Great point made by Paul. Myself I noticed Einstein and other great Jewish physicists seem to be so intellectually developed that people try to state they never had autism at all but we need to understand that autism could very well be a highly positive personality type (if we can reduce all the other negative symptoms).

Conclusion: We still don't know all that much about A.S. in my view because really nobody agrees, which means it's an open field for further research.

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Edited by Dr-David-Banner
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nichii
On 4/8/2018 at 9:37 AM, Sanctuary said:

Most people still have little idea what AS is or - if they think they know - see it in a negative way.

That's certainly true. If someone were asked to write a list of ASD symptoms, I imagine most people would barely know any. What people know about ASD can come from media like TV shows. An example of this is The Big Bang Theory. As far as I know, the producers have never stated that the character Sheldon has ASD, but many fans think he does. If people only know about ASD through the media, then people may associate Sheldon's character as what ASD is like. Someone who is quirky and has an interesting personality, and that's not a good representation of what ASD is like. Unless someone knows someone on the spectrum, then I think most people are ignorant about what ASD is really like. I believe ASD is more accepted than it used to be, but it's still stigmatized. People with ASD can be looked down upon because they're different and don't fit in. 

 

On 4/8/2018 at 9:37 AM, Sanctuary said:

I would certainly question the idea that AS is seen as a "cool" condition in the wider population. There may be small sections of society who - as Nichii suggested - somehow equate AS with being "eccentric" or "quirky" but far more commonly it is seen as some sort of problem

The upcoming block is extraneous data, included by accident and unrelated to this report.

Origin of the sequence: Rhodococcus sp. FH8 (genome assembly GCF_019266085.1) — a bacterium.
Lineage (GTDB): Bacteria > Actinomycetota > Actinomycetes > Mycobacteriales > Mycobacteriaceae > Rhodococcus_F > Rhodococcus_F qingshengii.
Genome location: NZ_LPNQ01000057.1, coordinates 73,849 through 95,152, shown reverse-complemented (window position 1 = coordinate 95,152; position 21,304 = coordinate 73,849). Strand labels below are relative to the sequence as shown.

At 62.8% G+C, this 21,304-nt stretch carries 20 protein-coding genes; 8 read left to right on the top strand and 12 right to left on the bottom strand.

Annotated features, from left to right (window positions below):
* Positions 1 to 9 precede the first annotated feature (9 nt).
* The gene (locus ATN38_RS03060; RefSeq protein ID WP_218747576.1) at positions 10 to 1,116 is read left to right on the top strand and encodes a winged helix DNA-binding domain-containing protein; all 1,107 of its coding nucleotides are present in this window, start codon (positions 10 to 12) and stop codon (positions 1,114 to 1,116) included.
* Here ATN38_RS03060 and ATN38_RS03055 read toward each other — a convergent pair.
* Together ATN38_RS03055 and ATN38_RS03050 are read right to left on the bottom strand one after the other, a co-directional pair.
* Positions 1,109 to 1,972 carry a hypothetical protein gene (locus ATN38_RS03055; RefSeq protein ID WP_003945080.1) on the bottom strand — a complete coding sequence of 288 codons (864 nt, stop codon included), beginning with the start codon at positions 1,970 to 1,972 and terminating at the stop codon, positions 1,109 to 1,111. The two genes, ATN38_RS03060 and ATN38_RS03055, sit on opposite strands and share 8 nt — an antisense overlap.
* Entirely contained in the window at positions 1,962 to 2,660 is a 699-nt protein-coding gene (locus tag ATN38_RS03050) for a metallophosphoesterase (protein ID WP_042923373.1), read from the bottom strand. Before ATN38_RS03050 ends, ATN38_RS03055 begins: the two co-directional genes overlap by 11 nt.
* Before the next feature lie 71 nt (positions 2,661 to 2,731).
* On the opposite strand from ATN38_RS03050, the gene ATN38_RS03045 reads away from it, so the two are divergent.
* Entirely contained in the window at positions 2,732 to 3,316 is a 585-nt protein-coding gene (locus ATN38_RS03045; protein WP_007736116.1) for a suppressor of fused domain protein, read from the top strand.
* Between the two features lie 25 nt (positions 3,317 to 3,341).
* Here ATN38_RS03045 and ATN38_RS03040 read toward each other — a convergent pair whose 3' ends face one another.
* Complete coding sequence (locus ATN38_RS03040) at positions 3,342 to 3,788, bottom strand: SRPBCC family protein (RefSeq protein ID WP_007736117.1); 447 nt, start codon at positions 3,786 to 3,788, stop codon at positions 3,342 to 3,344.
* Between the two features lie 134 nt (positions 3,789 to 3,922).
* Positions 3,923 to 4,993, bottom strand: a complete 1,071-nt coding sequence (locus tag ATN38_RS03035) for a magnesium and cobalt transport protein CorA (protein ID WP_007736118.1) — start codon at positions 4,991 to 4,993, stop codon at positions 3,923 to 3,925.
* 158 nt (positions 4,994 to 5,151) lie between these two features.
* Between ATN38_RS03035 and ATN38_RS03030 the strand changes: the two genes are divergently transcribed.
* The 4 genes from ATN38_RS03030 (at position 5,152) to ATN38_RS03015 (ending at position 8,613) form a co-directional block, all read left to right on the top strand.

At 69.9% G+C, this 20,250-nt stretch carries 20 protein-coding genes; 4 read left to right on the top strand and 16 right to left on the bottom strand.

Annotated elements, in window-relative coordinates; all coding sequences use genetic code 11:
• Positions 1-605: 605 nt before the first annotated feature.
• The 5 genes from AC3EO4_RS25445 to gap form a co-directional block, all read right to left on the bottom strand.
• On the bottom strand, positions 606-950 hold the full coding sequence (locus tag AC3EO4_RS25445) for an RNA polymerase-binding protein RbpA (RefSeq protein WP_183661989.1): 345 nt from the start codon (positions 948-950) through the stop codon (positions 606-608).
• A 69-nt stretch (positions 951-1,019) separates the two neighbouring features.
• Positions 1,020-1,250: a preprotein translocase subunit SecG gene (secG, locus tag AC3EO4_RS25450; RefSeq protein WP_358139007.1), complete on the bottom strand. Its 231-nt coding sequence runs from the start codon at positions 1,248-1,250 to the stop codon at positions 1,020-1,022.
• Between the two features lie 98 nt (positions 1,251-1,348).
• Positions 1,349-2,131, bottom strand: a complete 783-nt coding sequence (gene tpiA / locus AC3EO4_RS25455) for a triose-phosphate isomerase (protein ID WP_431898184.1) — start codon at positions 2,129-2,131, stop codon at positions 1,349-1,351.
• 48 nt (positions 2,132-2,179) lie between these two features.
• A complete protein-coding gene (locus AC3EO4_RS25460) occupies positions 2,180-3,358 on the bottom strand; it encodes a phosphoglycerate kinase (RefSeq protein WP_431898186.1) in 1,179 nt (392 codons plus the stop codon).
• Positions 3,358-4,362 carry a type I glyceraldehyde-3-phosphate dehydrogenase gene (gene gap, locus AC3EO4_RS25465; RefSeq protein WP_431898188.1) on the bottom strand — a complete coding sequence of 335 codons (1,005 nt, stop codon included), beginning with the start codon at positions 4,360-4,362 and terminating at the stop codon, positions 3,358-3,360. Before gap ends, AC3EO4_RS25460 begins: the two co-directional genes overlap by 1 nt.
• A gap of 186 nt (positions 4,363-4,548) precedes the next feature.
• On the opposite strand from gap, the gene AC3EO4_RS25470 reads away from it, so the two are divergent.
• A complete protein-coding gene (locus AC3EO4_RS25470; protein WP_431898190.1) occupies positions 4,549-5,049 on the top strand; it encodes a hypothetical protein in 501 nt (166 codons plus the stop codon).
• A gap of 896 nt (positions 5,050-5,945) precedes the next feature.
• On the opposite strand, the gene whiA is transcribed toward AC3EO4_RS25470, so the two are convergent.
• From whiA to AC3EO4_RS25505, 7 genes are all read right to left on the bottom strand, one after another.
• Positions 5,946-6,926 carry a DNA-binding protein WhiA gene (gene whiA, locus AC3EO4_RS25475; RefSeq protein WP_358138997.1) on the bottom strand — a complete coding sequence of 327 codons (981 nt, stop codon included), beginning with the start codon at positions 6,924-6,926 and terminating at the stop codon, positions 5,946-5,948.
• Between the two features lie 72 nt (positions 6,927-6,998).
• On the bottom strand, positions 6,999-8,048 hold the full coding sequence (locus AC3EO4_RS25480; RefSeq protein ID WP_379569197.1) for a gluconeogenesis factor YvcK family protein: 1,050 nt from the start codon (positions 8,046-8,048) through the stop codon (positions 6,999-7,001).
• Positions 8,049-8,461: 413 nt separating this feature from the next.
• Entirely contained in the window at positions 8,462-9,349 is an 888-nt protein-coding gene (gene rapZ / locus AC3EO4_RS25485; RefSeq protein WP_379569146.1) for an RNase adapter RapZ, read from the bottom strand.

Maybe that was a poor choice of words on my part. ASD isn't necessarily seen as cool, but I think some people find it interesting. Unfortunately because of the ignorance surrounding ASD, a lot of people may not know what ASD is really like. Like all the problems that come with ASD that can make a person on the spectrum feel depressed, anxious, isolated, and withdrawn. There's good things about ASD as well, but the struggles people with ASD face aren't acknowledged enough in my opinion. This is why I believe schools need a required mental health class, so kids can learn about what disorders like ASD are really like and perhaps it will lessen the stigma of ASD.

 

On 4/8/2018 at 3:18 PM, Dr-David-Banner said:

The problem for me at present is modern psychology because I keep noticing major differences of opinion. For example a lot of people think AS is not actually autism.

When people think of autism they might see it as the low functioning kind while asperger's is often seen as the high functioning kind. I feel that combining the different types of autism into one diagnosis (ASD) which is what happened in the DSM-5, was a bad idea. Asperger's is a term still used, but if someone on the spectrum tells someone they have autism or ASD, the person may get the wrong idea. Unless the person already knows the person with ASD pretty well, then they might be confused by the term autism or ASD. They may associate those terms with the lower end of the autism spectrum. That's why I'm in favor of using the term asperger's or high functioning autism.